The 2013 UN Food and Agriculture Organisation’s report, The State of Food Insecurity in the World, was launched recently, which summarises the number and location of people suffering chronic hunger. As an evaluation of progress made towards reaching the first Millennium Development Goal, the report caveats achievements made with the need for significant additional effort in ending world hunger.
The estimate for the number of chronically hungry people in the world for the period 2011-2013 is 842 million (12% of the global population), a reduction on the figure of 868 million for the 2010-2012 period. Since 1990-1992 the number of undernourished people in the world is estimated to have fallen by 17%.
827 million people of the total number live in developing countries, where progress in tackling hunger has been mixed. Sub-Saharan Africa, which has the highest prevalence of undernourishment, has seen modest progress; Western Asia has seen no progress; and Southern Asia and North Africa show slow progress.
This year’s report has a focus on the multiple dimensions of food security, namely availability and access, utilization and stability, and undernourishment and undernutrition. The key to understanding food security is to measure and monitor all dimensions. For example, monitoring the inadequacy of dietary energy supply, an indication of undernourishment, fails to provide a clear picture undernutrition, which has a much higher prevalence and is better measured by childhood stunting. Monitoring both, along with other dimensions of food security, can give us much better understanding of the extent of hunger and identify priority areas for action.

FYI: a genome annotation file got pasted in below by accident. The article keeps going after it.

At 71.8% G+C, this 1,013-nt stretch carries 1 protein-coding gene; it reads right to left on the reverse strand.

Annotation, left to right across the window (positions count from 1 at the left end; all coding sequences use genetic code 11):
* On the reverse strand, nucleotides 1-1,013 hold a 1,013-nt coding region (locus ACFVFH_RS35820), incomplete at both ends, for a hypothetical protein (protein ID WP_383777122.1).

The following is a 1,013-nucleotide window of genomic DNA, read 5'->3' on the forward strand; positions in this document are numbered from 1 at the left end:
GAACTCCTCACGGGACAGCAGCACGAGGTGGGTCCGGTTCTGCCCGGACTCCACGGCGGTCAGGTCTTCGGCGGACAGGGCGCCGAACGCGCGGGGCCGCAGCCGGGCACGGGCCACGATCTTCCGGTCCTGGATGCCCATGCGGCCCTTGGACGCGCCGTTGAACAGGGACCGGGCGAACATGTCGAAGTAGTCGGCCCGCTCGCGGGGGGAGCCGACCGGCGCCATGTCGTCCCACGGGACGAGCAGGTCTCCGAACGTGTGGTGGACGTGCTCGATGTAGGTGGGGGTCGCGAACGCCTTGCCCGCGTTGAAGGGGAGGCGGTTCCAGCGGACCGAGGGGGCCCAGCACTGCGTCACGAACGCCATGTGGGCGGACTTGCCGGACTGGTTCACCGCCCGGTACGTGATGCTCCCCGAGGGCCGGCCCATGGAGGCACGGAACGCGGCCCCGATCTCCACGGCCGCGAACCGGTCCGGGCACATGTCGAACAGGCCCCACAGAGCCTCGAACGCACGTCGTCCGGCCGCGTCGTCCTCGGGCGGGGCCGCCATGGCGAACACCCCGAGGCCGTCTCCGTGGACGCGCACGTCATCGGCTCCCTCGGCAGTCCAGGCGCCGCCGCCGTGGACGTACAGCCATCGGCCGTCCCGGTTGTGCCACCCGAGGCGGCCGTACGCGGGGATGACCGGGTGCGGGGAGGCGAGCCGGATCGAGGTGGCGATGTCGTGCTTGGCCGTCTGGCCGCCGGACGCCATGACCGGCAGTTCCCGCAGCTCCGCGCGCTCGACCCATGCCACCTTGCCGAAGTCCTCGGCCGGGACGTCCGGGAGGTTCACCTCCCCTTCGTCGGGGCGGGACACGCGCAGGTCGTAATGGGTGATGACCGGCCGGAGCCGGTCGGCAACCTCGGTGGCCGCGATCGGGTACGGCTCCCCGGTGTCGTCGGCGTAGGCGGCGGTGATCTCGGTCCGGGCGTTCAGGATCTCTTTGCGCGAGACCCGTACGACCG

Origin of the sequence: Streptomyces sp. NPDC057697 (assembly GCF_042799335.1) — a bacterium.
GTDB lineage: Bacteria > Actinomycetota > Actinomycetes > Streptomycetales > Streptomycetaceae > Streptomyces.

The current rate of reduction in the number of hungry people is not sufficient to meet the 2015 MDG of halving hunger and much more needs to be done if we are to achieve this. Economic growth, often pursued with the goal of reducing hunger and poverty, can be beneficial but is not certain to reach the most vulnerable. Policies that specifically target agricultural productivity and smallholder farmers can be successful in reducing hunger even in poor regions.
The report concludes that a “long-term commitment to mainstreaming food security and nutrition in public policies and programmes is key to hunger reduction”.